In a New Initiative, the U.S. Coast Guard Targets Illegal Fishing

 In

After a long absence, fish and fish­ery patrols are back as a U.S. Coast Guard pri­or­i­ty. In a little-noticed event ear­li­er this month, the U.S. Coast Guard announced a new focus on “Illegal, Unreported, and Unregulated Fishing,” sketch­ing out a broad plan to track and, in time, start rolling back the sys­temic — and often State-based — depre­da­tion of seas world­wide.

While the announcement was craft­ed to reflect a mere status-ori­ent­ed “Outlook” on the scourge of ille­gal, unre­port­ed and unreg­u­lat­ed fish­ing, the roll­out at the U.S. Coast Guard head­quar­ters in Washington had all the trap­pings of a fully com­mit­ted, “all-of-gov­ern­ment” strat­e­gy. Flanked by Admiral Craig S. Faller, head of Southern Command, Tim Gallaudet, the Assistant Secretary of Commerce for Oceans and Atmosphere at the National Oceanic and Atmospheric Administration (NOAA) and Dr. Benjamin Purser, a Deputy Assistant Secretary at the State Department, the Commandant of the Coast Guard, Admiral Karl L. Schultz, put rogue fish­ing fleets on notice. 

The “Outlook” itself her­alds anoth­er fore­sight­ed Coast Guard effort to focus atten­tion on com­plex but easily-ignored mar­itime chal­lenges. To mar­itime observers, the pat­tern, by now, should be famil­iar, as the U.S. Coast Guard is using the same suc­cess­ful tem­plate it used to raise aware­ness of emerg­ing nation­al secu­ri­ty issues in the Arctic and the Western Hemisphere. In essence, the Coast Guard, through its latest “Outlook,” is affirm­ing that large-scale eco­nom­ic encroach­ment at sea and other resource-extrac­tion activ­i­ties incon­sis­tent with inter­na­tion­al norms is a desta­bi­liz­ing influ­ence that needs to be con­trolled. It is sig­nal­ing that Coast Guard resources will begin putting their “arms around” the prob­lem. But rather than try to do it all, America’s racing-stripe Navy has set out a com­pelling case for any inter­est­ed party — both inside and out­side of the U.S. gov­ern­ment— to join the fight against ille­gal fish­ing.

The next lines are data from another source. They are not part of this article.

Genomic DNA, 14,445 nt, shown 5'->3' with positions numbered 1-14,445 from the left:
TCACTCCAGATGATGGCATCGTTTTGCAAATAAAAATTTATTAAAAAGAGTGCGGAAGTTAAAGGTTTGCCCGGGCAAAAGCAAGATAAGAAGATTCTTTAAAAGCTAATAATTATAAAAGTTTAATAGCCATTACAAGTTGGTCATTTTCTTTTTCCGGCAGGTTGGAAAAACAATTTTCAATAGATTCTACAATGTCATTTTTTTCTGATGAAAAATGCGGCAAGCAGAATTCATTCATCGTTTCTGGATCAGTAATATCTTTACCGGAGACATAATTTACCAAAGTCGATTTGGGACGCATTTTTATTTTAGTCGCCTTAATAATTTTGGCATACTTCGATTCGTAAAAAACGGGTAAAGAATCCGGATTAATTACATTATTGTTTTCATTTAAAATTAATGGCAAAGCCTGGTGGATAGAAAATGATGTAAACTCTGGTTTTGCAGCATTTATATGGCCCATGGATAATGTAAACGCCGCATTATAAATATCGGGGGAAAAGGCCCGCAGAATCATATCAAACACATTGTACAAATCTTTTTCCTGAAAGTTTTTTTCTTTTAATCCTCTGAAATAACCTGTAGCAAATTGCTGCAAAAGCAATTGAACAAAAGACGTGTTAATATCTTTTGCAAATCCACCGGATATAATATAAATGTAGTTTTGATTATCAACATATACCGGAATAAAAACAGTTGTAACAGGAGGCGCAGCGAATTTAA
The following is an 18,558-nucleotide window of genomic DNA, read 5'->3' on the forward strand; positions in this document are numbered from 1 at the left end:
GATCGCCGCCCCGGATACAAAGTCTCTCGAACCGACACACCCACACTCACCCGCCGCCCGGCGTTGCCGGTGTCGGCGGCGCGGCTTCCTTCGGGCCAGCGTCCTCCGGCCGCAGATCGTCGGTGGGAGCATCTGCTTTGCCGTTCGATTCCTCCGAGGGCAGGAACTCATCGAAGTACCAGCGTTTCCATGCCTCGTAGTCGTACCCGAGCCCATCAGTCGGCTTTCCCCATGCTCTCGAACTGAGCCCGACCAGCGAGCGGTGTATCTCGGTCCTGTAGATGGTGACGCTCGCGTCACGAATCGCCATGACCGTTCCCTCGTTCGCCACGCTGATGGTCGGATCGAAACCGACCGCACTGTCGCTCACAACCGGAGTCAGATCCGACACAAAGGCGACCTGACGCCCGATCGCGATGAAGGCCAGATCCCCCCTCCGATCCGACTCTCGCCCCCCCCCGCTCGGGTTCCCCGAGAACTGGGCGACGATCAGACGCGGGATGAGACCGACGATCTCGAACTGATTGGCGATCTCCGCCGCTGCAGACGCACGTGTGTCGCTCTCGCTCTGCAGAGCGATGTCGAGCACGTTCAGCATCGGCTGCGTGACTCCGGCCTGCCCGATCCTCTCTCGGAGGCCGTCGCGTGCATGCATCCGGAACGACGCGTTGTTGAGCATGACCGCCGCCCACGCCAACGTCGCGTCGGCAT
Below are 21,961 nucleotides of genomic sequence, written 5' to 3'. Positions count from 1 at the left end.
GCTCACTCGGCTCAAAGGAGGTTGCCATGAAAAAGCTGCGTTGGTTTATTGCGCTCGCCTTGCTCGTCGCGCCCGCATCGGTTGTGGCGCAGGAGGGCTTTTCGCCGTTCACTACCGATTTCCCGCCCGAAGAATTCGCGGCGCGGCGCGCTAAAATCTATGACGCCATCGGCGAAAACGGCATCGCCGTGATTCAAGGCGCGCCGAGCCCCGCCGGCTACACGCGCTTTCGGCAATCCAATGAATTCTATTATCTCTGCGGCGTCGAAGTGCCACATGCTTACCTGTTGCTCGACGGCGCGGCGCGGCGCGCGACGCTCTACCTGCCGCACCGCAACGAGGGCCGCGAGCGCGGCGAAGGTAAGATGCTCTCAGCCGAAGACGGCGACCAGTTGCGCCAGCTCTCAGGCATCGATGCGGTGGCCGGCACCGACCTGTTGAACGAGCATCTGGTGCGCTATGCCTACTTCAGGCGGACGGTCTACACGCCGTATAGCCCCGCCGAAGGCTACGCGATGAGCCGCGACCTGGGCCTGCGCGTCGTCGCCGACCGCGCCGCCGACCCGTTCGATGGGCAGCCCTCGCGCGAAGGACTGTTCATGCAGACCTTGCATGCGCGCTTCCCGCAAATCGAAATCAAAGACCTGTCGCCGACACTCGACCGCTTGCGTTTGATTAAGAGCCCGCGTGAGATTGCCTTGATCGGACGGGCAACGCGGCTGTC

Recommended For You

The change in focus will be pop­u­lar with America’s friends. Many of the Coast Guard’s inter­na­tion­al part­ners are already deeply con­cerned about fish­ery exploita­tion. It is right in the Coast Guard wheel­house. As one vul­ner­a­ble coun­try after anoth­er is tar­get­ed for sys­temic, often state-sup­port­ed fish­eries depre­da­tion, des­per­ate local fish­ers, deprived of their normal liveli­hood, have little choice but to try their hand at piracy or drug and human traf­fick­ing. Widespread accep­tance of crim­i­nal behav­ior fur­ther desta­bi­lizes the host coun­try, caus­ing prob­lems for neigh­bor­ing mar­itime law enforce­ment agen­cies, that can, in turn, spark big geopo­lit­i­cal crises.

The Coast Guard intu­itive­ly under­stands that the loss of sus­tain­able pro­tein resources drives geopo­lit­i­cal insta­bil­i­ty, rein­forc­ing illic­it behav­iors that China and other rivals rely upon to expand their global influ­ence. And rather than wait for guid­ance, America’s Coast Guard is qui­et­ly paving the way for other part­ners to join in, ensur­ing fair play at sea.

Fishery Enforcement Gets A Makeover

To focus on fish, the Coast Guard is not simply moving away from drug inter­dic­tion. Instead, the Coast Guard is taking the tools and tech­niques it devel­oped to inter­dict drugs at sea to better engage dis­persed fish­ing fleets. Information fusion and new multi-mis­sion blue-water plat­forms now let the Coast Guard switch mis­sions on the fly, while “tar­get­ed, effec­tive, intel­li­gence-driven enforce­ment actions,” max­i­mizes the effi­cien­cy of at-sea inter­dic­tion forces, dis­patch­ing the ves­sels towards poten­tial vio­la­tors. While the process is still com­plex and a bit unwieldy, most U.S. Coast Guard ves­sels oper­at­ing in the open ocean are now equipped to accept and process sen­si­tive tar­get­ing infor­ma­tion and can quick­ly be direct­ed towards sus­pect ves­sels with the high­est like­li­hood of a suc­cess­ful inter­cept.